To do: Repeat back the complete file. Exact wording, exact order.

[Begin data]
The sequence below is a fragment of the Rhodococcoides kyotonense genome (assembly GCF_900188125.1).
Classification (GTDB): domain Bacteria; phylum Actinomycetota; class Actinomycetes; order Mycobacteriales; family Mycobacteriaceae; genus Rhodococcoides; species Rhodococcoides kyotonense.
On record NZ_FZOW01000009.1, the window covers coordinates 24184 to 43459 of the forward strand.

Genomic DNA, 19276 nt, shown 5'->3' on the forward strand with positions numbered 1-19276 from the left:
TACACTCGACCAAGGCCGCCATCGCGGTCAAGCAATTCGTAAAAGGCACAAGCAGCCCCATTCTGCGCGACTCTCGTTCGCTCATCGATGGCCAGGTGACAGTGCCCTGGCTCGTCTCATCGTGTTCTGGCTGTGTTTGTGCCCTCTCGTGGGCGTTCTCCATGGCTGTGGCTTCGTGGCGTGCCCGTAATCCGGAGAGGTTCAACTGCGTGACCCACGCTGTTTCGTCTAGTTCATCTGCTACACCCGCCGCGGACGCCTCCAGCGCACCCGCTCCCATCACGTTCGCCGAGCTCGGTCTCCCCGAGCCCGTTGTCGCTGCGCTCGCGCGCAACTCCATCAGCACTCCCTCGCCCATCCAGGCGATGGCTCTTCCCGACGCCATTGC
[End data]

The sequence below is a fragment of the Rhodococcoides kyotonense genome (assembly GCF_900188125.1).
Classification (GTDB): domain Bacteria; phylum Actinomycetota; class Actinomycetes; order Mycobacteriales; family Mycobacteriaceae; genus Rhodococcoides; species Rhodococcoides kyotonense.
On record NZ_FZOW01000009.1, the window covers coordinates 24184 to 43459 of the forward strand.

Genomic DNA, 19276 nt, shown 5'->3' on the forward strand with positions numbered 1-19276 from the left:
TACACTCGACCAAGGCCGCCATCGCGGTCAAGCAATTCGTAAAAGGCACAAGCAGCCCCATTCTGCGCGACTCTCGTTCGCTCATCGATGGCCAGGTGACAGTGCCCTGGCTCGTCTCATCGTGTTCTGGCTGTGTTTGTGCCCTCTCGTGGGCGTTCTCCATGGCTGTGGCTTCGTGGCGTGCCCGTAATCCGGAGAGGTTCAACTGCGTGACCCACGCTGTTTCGTCTAGTTCATCTGCTACACCCGCCGCGGACGCCTCCAGCGCACCCGCTCCCATCACGTTCGCCGAGCTCGGTCTCCCCGAGCCCGTTGTCGCTGCGCTCGCGCGCAACTCCATCAGCACTCCCTCGCCCATCCAGGCGATGGCTCTTCCCGACGCCATTGC